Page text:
Spotlight Interview: Einstein Heart Institute

David Muller, RN, Clinical Nurse Manager
David Muller, RN, Clinical Nurse Manager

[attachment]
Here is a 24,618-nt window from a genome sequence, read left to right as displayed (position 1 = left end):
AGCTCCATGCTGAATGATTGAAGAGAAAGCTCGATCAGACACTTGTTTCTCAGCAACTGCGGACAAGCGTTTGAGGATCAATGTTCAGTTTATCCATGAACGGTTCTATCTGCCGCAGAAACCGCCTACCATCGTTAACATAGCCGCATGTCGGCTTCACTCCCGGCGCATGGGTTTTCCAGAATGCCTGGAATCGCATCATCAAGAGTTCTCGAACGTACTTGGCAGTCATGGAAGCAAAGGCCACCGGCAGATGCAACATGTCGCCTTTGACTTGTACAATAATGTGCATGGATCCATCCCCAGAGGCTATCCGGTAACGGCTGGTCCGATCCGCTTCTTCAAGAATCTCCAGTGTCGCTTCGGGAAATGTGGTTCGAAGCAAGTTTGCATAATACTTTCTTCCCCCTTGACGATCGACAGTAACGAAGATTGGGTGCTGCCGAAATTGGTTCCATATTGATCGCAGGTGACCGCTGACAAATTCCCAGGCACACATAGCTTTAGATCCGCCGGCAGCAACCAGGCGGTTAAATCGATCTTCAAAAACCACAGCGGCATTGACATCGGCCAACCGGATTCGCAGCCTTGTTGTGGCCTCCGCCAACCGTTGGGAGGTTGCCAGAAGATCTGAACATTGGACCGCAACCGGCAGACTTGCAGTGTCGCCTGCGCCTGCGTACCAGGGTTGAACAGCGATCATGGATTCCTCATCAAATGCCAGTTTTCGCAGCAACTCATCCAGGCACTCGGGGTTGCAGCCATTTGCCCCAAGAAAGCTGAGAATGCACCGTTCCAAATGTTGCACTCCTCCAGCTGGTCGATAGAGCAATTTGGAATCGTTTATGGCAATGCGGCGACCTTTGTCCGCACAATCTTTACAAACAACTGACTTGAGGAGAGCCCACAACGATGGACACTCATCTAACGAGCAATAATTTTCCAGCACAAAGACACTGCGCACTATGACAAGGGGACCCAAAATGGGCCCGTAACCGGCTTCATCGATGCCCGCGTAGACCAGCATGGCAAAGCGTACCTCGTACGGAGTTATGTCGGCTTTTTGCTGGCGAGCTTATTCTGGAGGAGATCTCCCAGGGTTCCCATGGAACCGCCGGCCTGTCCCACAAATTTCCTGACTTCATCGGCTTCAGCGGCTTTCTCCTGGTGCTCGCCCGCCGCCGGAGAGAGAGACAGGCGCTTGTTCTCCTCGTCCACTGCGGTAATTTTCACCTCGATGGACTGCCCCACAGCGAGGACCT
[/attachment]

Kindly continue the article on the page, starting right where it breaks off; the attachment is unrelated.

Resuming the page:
What is the size of your EP lab facility and number of staff members? What is the mix of credentials at your lab? The Electrophysiology Lab at Einstein Heart Institute has one dedicated electrophysiology lab and an AICD and pacemaker clinic. Our team consists of two electrophysiologists, four registered nurses and two secretaries. When was the EP lab started at your institution? Electrophysiology services began at Einstein in 1986. What types of procedures are performed at your facility? Approximately how many are performed each week? Electrophysiology services provided by Einstein include tilt table testing, cardioversions, diagnostic electrophysiology studies, ablations (including atrial fibrillation), AICD and pacemaker implants including bi-ventricular device implants for heart failure. We perform approximately 13 to 15 cases per week, as well as a 15 to 20 person-per-week device clinic. How is your EP lab managed, and by whom? Carol Irvine oversees Healthcare Services for Einstein Heart Institute. David Muller is the clinical nurse manager for Electrophysiology Services and manages our EP lab and clinic. There is also a manager for the cardiac cath labs. Is the EP lab separate from the cath lab? Are employees cross-trained? Einstein Heart Institute s electrophysiology services are separate from the cardiac cath; however, we work together to provide optimal care to all of our patients. Do you have cross-training inside the EP lab? What are the regulations in your state? Einstein s electrophysiology nurses are dedicated EP staff. Currently, cross training has not been a necessity, though it would be explored if necessary. What are some of the new equipment, devices and products introduced at your lab lately? How has this changed the way you perform those procedures? Einstein dedicated a new lab for electrophysiology in Fall 2001. The lab is equipped with a Phillips CV-9 fluoroscopy system. In addition, we use CARTO (Biosense) for advanced mapping of complex arrhythmias. Is your EP lab filmless? Both our electrophysiology and cardiac cath labs are completely digital, and all images are stored on the Phillips Inturis archival system. How is your procedure scheduling handled? Scheduling for electrophysiology is handled jointly by our secretarial staff and the electrophysiology nurses. The secretaries handle the upfront data collection, pre-admission test scheduling, and initial patient contact. After this process is complete, a nurse calls the patients to review medications, teach and provide our patients with a voice and contact so they have continuity and some familiarity prior to admission. How is inventory managed at your EP lab? Who handles the purchasing of equipment and supplies? Inventory is managed by the clinical nurse manager and lab staff. Our inventory management system allows for easy documentation and reordering of supplies with minimal phone and documentation. Has your EP lab recently expanded in size and patient volume? This year, our lab has increased its volume by 25 percent. The expansion of electrophysiology services can be attributed to the staff s development and implementation of new processes involving computer information systems, lab efficiencies and post-procedural patient management. How has managed care affected your EP lab and the care it provides patients? Managed care has not really affected the care of our patients, but has resulted in our becoming a more efficient lab. What measures has your EP lab implemented in order to cut or contain costs and improve efficiencies in patient through-put? With the addition of pass-through items, the billing process has been streamlined and computerized to make certain bills are processed as soon as a patient is discharged. These items are flagged in the system ahead of time to ensure efficient processing. Does your EP lab compete for patients? Has your institution formed an alliance with others in the area? Einstein Heart Institute is located in North Philadelphia, an urban area that is heavily populated with both patients and hospitals. The Philadelphia area healthcare market is extremely competitive, with some of the best healthcare systems competing for patients in the same geographic area. We have become a member of the Jefferson Health System, which affords us better pricing and purchasing abilities with vendors. Does your lab have an outpatient program? Our lab does not have an outpatient program. We do see device patients in clinic to follow AICDs, pacemakers, and implantable loop recorders. How are new employees oriented and trained at your facility? Our new employees undergo a preceptorship training program. Our physicians and nurse manager evaluate the progress of new employees and determine areas in which additional training may be required. Our physicians are excellent educators and will take time to teach during or after cases. A review of the case and electrograms is usually done with staff at the end of ablations and EP studies. In addition, Einstein holds a two-day annual Electrophysiology Symposium, during which topics in basic and advanced EP are discussed. What type of continuing education opportunities are provided to staff members? Our staff attends conferences sponsored by the various companies. We are fortunate that organizations in the Philadelphia area offer numerous educational programs, including annual symposia such as the Horowitz Memorial Lecture. How is staff competency evaluated? Staff competencies are continually maintained and audited through inservices, article reviews at weekly journal club meetings, cardiology grand rounds, and individualized EP specific competencies within the department. How does your lab handle call time for staff members? Our Electrophysiology Lab requires no call schedule, as most of our patients are elective cases. Emergent cases are routed through the cardiac cath lab. What type of quality control and quality assurance measures are practiced in your EP lab? Our lab measures quality control, quality assurance, patient safety and patient satisfaction. What trends do you see emerging in the practice of electrophysiology? We are preparing for many of the trends on the horizon for EP. With the outcome of clinical trials changing the way we treat and manage our patients, we are projecting a large increase in AICD placements over the next five years. In addition, as technology and delivery systems improve, bi-ventricular devices in heart failure also offer a lot of room for growth. With the advanced mapping systems and ability to focus on pulmonary vein potentials for atrial fibrillation ablations, growth in the field of electrophysiology is boundless. Also with the prevalence of heart disease and the increasing age of baby boomers, cardiology and electrophysiology will have to continue advancing the methods of treating heart disease. Does your lab undergo any sort of inspection? How often does this occur? Our lab is inspected by JCAHO every two years. Does your lab provide any educational or support programs for patients who may have additional questions or those who may be interested in support groups? Prior to any procedure in the EP lab, a phone call from one of our RNs is made to the patient. In addition, we mail information to each patient describing the procedure, giving instructions and a contact name and phone number in case the patient or family have any questions. Please tell our readers what you consider unique or innovate about your EP lab and its staff. What I consider unique and innovative about our EP lab staff is that we all work together and flex to accommodate our patients. We have strong relationships with all of our patients and their families. I have never had the pleasure of working with a staff so dedicated to caring for patients, educating themselves and others, and working to accommodate the needs of our patient population. In closing, as the Clinical Nurse Manager of electrophysiology services at Einstein Heart Institute, I must say the nurses and staff deserve the highest recognition for their dedication to their education, their profession, and most of all to their patients.